• Older adults over 65: While older adults may have participated in some clinical trials, some of the study participants were only people designated female at birth and postmenopausal. Moreover, some older adults may be more sensitive to medication side effects. For this reason, take damiana with caution.

Dosage: How Much Damiana Should I Take?

Always speak with a healthcare provider before taking a supplement to ensure that the supplement and dosage are appropriate for your individual needs.

While there are a few small studies on damiana, larger and well-designed studies are needed. For this reason, there are no guidelines on the appropriate dosage to take for any condition.

If you want to try damiana, talk with your healthcare provider first. And follow their recommendations or the label instructions.

What Happens If I Take Too Much Damiana?

There is little information about damiana toxicity and overdoses in humans. However, with high doses of 200 grams, you may have convulsions. You may also experience symptoms similar to rabies or strychnine poisoning.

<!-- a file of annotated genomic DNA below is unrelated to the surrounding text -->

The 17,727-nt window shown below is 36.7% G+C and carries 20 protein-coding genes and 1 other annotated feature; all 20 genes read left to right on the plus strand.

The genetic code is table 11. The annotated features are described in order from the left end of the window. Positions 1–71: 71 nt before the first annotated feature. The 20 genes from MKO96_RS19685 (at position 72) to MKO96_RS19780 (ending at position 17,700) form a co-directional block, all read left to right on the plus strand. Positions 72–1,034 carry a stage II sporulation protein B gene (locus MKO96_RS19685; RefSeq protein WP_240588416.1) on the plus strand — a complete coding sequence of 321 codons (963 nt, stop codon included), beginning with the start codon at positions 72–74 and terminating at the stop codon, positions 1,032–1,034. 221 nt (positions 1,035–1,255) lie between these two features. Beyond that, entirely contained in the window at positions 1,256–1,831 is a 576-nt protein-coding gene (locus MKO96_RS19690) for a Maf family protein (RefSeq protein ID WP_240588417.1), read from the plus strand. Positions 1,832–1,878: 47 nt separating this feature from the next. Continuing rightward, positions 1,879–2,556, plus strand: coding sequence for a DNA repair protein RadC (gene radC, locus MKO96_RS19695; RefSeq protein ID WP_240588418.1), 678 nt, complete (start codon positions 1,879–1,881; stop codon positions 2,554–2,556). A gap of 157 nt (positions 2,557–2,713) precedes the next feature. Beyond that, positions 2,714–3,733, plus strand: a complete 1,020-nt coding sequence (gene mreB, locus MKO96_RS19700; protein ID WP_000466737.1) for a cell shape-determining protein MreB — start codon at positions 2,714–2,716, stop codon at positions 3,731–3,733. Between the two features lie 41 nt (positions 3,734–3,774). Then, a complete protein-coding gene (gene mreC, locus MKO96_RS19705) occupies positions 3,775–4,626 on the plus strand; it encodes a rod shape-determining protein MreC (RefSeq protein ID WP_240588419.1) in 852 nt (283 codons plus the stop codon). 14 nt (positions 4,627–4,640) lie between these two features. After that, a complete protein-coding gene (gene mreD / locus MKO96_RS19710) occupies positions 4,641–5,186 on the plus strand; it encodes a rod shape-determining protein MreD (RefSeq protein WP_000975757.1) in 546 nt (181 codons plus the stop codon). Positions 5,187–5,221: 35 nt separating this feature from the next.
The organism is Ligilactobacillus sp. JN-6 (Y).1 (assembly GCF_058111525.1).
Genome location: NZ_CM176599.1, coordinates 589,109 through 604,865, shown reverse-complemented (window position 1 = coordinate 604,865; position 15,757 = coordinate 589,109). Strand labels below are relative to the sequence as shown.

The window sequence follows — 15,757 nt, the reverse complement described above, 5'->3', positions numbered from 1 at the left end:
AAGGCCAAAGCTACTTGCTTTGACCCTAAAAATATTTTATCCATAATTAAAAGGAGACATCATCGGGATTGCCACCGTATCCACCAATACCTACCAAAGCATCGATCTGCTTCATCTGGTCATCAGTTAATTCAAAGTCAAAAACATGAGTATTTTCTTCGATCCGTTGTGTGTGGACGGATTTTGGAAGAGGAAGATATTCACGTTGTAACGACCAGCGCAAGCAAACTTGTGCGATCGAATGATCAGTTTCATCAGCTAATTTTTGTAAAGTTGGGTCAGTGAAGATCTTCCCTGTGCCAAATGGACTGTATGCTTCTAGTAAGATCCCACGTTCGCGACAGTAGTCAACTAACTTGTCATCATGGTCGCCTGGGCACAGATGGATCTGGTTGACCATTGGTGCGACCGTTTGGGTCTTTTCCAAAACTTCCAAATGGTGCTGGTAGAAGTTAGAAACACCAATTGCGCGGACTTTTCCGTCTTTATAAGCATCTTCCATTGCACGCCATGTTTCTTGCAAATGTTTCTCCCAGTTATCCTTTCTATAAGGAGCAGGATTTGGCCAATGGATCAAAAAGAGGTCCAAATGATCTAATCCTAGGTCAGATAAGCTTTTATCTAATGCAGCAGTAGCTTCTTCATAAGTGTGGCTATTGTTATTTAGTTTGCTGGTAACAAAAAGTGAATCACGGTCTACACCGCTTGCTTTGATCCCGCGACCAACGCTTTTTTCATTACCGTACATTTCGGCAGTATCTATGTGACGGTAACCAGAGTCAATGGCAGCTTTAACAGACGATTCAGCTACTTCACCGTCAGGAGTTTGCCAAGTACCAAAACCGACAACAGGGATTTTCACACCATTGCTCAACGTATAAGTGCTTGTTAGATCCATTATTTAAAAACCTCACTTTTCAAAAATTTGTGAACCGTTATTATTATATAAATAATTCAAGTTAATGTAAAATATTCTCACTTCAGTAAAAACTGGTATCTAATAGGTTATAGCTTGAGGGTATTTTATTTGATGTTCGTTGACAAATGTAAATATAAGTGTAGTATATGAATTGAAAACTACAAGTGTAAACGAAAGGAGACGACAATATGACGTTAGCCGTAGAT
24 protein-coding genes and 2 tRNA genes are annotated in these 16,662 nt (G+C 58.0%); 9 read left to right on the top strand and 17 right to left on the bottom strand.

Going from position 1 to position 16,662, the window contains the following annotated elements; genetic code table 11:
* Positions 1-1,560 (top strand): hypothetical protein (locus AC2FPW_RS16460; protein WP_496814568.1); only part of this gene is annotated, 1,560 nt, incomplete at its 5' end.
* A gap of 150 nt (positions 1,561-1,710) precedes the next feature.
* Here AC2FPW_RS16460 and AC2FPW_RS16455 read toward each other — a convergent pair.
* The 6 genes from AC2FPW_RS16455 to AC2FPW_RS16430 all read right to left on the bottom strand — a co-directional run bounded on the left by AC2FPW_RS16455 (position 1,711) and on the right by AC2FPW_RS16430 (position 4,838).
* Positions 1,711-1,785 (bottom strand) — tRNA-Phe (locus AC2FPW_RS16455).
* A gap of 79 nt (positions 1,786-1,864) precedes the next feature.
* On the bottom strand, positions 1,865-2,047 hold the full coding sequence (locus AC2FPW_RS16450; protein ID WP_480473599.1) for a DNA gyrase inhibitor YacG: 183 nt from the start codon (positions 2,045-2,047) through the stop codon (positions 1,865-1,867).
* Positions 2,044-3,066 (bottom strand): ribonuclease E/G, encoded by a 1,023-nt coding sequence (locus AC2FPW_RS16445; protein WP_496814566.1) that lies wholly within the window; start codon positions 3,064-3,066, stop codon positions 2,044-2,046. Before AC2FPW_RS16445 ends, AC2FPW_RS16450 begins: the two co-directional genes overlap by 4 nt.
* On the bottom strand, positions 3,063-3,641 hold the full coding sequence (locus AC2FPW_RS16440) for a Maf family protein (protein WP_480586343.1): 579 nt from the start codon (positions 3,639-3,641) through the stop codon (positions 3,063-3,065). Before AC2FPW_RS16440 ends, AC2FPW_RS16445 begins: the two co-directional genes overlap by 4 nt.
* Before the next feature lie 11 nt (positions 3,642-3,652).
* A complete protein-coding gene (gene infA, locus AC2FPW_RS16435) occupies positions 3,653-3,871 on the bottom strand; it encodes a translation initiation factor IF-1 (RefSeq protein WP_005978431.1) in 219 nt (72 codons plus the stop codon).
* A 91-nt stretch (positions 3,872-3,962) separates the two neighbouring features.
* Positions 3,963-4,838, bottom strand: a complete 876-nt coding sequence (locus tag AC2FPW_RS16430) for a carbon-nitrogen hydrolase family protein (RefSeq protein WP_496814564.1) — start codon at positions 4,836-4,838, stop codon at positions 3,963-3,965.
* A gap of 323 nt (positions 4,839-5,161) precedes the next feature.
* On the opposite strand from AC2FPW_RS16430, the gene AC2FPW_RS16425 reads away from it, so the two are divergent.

If you think you're experiencing an overdose or life-threatening symptoms, get medical help immediately.

Interactions

Since damiana or its components may lower blood glucose (sugar) levels, this herb may have additive effects with diabetes medications—like insulin. If your blood sugar is too low, symptoms may include excessive tiredness and sweating. For this reason, take damiana with caution.

It is essential to carefully read a supplement's ingredient list and nutrition facts panel to know which ingredients and how much of each ingredient is included. Please review this supplement label with your healthcare provider to discuss potential interactions with foods, other supplements, and medications.